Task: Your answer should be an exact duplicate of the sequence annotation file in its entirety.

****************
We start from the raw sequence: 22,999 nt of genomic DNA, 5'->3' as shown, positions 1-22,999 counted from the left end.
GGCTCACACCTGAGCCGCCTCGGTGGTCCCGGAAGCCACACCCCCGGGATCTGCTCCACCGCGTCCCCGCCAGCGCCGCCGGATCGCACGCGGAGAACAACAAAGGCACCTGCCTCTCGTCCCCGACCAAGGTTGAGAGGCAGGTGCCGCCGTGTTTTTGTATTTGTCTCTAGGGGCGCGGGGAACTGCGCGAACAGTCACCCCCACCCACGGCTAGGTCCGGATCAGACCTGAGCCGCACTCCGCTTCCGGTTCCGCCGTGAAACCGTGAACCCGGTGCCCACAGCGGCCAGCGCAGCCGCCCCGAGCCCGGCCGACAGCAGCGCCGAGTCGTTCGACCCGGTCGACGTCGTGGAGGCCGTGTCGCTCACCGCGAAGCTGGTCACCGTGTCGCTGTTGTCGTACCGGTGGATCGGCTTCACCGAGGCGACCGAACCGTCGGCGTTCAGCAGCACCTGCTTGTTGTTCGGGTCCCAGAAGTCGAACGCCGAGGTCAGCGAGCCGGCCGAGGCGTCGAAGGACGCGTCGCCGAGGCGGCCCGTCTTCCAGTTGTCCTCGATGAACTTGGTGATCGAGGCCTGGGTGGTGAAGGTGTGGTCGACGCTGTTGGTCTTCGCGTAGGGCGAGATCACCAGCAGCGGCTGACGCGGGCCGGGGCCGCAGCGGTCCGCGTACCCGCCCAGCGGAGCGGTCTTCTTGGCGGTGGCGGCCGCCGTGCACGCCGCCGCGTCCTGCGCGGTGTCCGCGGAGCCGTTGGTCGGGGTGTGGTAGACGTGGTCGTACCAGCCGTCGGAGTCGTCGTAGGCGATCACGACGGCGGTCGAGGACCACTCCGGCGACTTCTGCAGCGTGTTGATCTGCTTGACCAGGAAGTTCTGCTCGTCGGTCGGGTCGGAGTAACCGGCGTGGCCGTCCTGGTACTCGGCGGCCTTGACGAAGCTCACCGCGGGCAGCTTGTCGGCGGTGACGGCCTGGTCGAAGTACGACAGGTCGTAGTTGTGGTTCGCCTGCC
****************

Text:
We start from the raw sequence: 22,999 nt of genomic DNA, 5'->3' as shown, positions 1-22,999 counted from the left end.
GGCTCACACCTGAGCCGCCTCGGTGGTCCCGGAAGCCACACCCCCGGGATCTGCTCCACCGCGTCCCCGCCAGCGCCGCCGGATCGCACGCGGAGAACAACAAAGGCACCTGCCTCTCGTCCCCGACCAAGGTTGAGAGGCAGGTGCCGCCGTGTTTTTGTATTTGTCTCTAGGGGCGCGGGGAACTGCGCGAACAGTCACCCCCACCCACGGCTAGGTCCGGATCAGACCTGAGCCGCACTCCGCTTCCGGTTCCGCCGTGAAACCGTGAACCCGGTGCCCACAGCGGCCAGCGCAGCCGCCCCGAGCCCGGCCGACAGCAGCGCCGAGTCGTTCGACCCGGTCGACGTCGTGGAGGCCGTGTCGCTCACCGCGAAGCTGGTCACCGTGTCGCTGTTGTCGTACCGGTGGATCGGCTTCACCGAGGCGACCGAACCGTCGGCGTTCAGCAGCACCTGCTTGTTGTTCGGGTCCCAGAAGTCGAACGCCGAGGTCAGCGAGCCGGCCGAGGCGTCGAAGGACGCGTCGCCGAGGCGGCCCGTCTTCCAGTTGTCCTCGATGAACTTGGTGATCGAGGCCTGGGTGGTGAAGGTGTGGTCGACGCTGTTGGTCTTCGCGTAGGGCGAGATCACCAGCAGCGGCTGACGCGGGCCGGGGCCGCAGCGGTCCGCGTACCCGCCCAGCGGAGCGGTCTTCTTGGCGGTGGCGGCCGCCGTGCACGCCGCCGCGTCCTGCGCGGTGTCCGCGGAGCCGTTGGTCGGGGTGTGGTAGACGTGGTCGTACCAGCCGTCGGAGTCGTCGTAGGCGATCACGACGGCGGTCGAGGACCACTCCGGCGACTTCTGCAGCGTGTTGATCTGCTTGACCAGGAAGTTCTGCTCGTCGGTCGGGTCGGAGTAACCGGCGTGGCCGTCCTGGTACTCGGCGGCCTTGACGAAGCTCACCGCGGGCAGCTTGTCGGCGGTGACGGCCTGGTCGAAGTACGACAGGTCGTAGTTGTGGTTCGCCTGCC